There is a moment during the final episode of BBC1 drama The Pact when its writer, Pete McTighe, attempts to deconstruct the truth. Julie Hesmondhalgh’s character Nancy, one of the four women caught up at the centre of a murder investigation, begins a Shakespearean dialogue with her priest (Mark Lewis-Jones), telling him that we all wear masks and play parts. No one is ever truly themselves, she admits. “I’ve come to realise that it’s the absence of truth that holds us together”. When Father Martin responds to her “cynical worldview”, I’m inclined to agree with him. But I do wonder if McTighe has still necessarily muddied the waters to offer a critique of truth as a negative construct: sometimes dangerous, potentially destructive, and capable of being subverted by something greater than itself.
This critique plays out in the central narrative of the drama. After brewery boss Jack Evans (Aneurin Barnard) is found dead in the woods, having been innocently left there by four friends in a humorous act of revenge for his snide comments the night before, the group endeavour to create a cover story so as not to be implicated in the subsequent investigation. They attempt to absolve themselves of the situation, thinking about the possible ramifications should their involvement be uncovered. They are driven by fear of where the truth might lead, and attempt to abscond it by living a lie. What takes shape over the course of six episodes is a fascinating interplay between truth and lie. It is at its most dynamic in episode five when Anna (Laura Fraser) reveals to her husband, police officer Max (Jason Hughes), what really happened. In doing so, she makes him complicit; forced to choose between his personal and professional commitments. It becomes a choice between telling the truth or living the lie; and in choosing the latter, the lie becomes the truth that drives the lie. In other words, he acknowledges the destructive consequences that the truth poses to his family, and so seeks to avert this risk entirely by becoming entangled, like the rest, in a web of deceit.
Ordinarily, one might assume that McTighe is telling a simple story of corruption. However, I believe he presents a rather deft commentary on the nature of friendship. I think it goes to the heart of what Nancy means when she describes “the absence of truth that holds us together”. For the lie which Anna, Nancy, Louie (Eiry Thomas) and Cat (Heledd Gwynn) concoct, which some of their nearest and dearest are eventually drawn into, becomes the basis for which trust between them is built. The Pact is not so much an exercise in secrecy then as trust. It may be that the lie wins but only as an expression of self-sacrifice. Nancy gives of herself in an act of grace that saves the guilty Tamsin (Gabrielle Creevy), complicating the typical formula of the crime drama where the mystery murderer is finally unveiled and given their comeuppance. There is no good and evil as solidly defined categories here. Instead, everyone falls short in their own way, having to pay penance for their actions on the night of Jack’s death, to paraphrase Nancy. Her response is, perhaps not surprisingly, steeped in a theology of sin and atonement which, though far from straightforward, still leaves plenty of food for thought on the place of justice and truth.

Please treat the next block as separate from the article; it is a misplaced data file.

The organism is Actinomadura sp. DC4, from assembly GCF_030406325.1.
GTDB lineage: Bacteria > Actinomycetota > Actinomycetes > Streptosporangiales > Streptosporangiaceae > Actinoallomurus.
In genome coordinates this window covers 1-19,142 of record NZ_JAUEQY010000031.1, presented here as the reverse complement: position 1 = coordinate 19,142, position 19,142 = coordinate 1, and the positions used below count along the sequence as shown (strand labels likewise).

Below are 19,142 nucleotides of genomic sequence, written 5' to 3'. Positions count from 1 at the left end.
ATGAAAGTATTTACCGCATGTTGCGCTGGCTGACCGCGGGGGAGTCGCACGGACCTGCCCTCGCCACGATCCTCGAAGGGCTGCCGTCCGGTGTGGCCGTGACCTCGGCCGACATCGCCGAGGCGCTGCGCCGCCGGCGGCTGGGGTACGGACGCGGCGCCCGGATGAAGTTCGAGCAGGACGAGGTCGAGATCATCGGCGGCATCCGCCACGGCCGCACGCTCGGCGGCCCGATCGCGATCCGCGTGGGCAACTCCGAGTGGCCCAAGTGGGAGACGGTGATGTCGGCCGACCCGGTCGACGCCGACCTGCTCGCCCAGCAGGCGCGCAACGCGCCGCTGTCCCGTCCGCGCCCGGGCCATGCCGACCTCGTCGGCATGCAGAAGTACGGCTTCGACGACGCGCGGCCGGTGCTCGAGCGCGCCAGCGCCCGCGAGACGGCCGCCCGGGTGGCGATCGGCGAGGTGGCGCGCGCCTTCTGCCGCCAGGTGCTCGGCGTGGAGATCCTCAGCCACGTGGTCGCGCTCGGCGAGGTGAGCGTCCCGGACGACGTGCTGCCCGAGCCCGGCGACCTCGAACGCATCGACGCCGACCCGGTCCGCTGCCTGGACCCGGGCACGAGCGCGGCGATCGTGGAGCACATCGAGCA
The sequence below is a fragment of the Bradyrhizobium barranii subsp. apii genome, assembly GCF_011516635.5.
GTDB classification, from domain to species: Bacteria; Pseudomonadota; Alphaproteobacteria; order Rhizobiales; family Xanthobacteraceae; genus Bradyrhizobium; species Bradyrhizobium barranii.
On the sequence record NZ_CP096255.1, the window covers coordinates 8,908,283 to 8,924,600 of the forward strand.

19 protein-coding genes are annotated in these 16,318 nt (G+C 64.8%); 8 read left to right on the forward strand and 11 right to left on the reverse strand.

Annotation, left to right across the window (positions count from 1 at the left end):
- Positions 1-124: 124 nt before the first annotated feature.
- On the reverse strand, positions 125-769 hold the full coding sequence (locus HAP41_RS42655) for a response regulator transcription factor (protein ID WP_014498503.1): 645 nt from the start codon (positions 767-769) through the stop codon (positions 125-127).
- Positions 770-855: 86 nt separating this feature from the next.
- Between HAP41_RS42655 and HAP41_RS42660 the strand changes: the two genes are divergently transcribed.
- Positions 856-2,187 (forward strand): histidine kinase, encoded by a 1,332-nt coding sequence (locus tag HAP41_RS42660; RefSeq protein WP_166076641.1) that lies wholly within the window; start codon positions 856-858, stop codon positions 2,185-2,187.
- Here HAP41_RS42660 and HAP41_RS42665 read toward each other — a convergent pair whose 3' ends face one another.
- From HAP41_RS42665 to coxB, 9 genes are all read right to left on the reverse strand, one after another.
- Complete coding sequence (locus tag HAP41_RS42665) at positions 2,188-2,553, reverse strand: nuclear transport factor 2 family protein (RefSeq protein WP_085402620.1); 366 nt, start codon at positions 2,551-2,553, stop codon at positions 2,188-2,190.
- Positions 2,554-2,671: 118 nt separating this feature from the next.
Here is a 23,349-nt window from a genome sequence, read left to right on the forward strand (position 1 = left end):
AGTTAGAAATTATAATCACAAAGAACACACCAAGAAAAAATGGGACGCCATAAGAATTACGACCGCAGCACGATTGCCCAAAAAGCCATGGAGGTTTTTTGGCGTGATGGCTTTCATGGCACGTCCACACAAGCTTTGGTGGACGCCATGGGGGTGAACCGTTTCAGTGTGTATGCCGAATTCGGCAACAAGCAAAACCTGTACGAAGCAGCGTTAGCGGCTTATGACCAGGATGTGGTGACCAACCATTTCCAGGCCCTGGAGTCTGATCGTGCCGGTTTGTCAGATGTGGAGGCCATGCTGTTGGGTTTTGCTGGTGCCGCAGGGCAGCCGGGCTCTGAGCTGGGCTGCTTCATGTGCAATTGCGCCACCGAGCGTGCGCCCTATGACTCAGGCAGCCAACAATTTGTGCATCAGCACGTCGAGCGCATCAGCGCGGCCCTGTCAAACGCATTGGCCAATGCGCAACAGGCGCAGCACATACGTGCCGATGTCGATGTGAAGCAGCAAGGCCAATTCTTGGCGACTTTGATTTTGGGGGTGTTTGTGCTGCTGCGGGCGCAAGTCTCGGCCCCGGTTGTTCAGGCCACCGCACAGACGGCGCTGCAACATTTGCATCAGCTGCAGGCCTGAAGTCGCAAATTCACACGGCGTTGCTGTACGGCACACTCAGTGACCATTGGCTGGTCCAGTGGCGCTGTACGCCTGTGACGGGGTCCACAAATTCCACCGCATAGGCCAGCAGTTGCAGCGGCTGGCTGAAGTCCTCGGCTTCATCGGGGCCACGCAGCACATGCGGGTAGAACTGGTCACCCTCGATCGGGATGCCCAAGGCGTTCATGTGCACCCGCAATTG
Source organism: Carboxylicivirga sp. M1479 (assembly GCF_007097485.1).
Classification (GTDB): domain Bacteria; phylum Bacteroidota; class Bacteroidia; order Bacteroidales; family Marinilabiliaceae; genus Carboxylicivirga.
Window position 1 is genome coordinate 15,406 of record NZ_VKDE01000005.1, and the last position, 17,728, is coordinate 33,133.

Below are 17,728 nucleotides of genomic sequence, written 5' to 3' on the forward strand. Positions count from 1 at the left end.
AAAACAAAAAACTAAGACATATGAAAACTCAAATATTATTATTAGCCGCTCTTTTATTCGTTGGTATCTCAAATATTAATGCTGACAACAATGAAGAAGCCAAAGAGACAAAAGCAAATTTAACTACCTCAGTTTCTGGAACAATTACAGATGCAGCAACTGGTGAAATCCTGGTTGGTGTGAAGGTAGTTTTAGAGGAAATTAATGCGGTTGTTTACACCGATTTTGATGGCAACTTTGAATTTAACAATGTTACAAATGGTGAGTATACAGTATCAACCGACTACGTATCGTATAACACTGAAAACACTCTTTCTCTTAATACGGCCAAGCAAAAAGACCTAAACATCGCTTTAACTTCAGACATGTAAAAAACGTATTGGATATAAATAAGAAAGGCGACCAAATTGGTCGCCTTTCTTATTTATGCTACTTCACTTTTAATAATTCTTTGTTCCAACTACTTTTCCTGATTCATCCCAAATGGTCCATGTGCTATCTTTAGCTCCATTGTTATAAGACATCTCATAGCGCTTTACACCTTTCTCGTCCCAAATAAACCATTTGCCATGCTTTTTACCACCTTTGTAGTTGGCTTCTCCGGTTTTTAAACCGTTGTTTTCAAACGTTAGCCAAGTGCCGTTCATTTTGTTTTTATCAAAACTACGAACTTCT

When I came to The Pact, I was expecting to comment on its place within the landscape of Welsh TV drama. It is certainly an interesting addition to the canon, with its strong Welsh cast supplemented by a scattering of British stars representing a Wales with fluid borders; a community with a recognisably local identity but peppered with the accents of Scots and English settlers. It is not quite the bilingualism of a Bang or Hinterland but neither is it a homogenously accented whole. It has given Eiry Thomas an opportunity to take on a role that sees her come into her own, her star turn opposite heavyweights like Eddie Marsan (Arwel) and Hesmondhalgh announcing her as an accomplished lead. Rakie Ayola is superb as deadpan detective DS Hammond, her commanding presence softened beautifully by her dry wit and no-nonsense comment. Meanwhile, Abbie Hern makes her debut acting role as Tish a memorable one, her performance opposite Heledd Gwynn making her one to watch for the future. However, for all its stunning shots of the landscape, its subtly effective music and excellent cast, it is the narrative themes that have really drawn me into this drama and kept my interest throughout. The Pact has been a thought-provoking crime thriller which has left me with something to think about.
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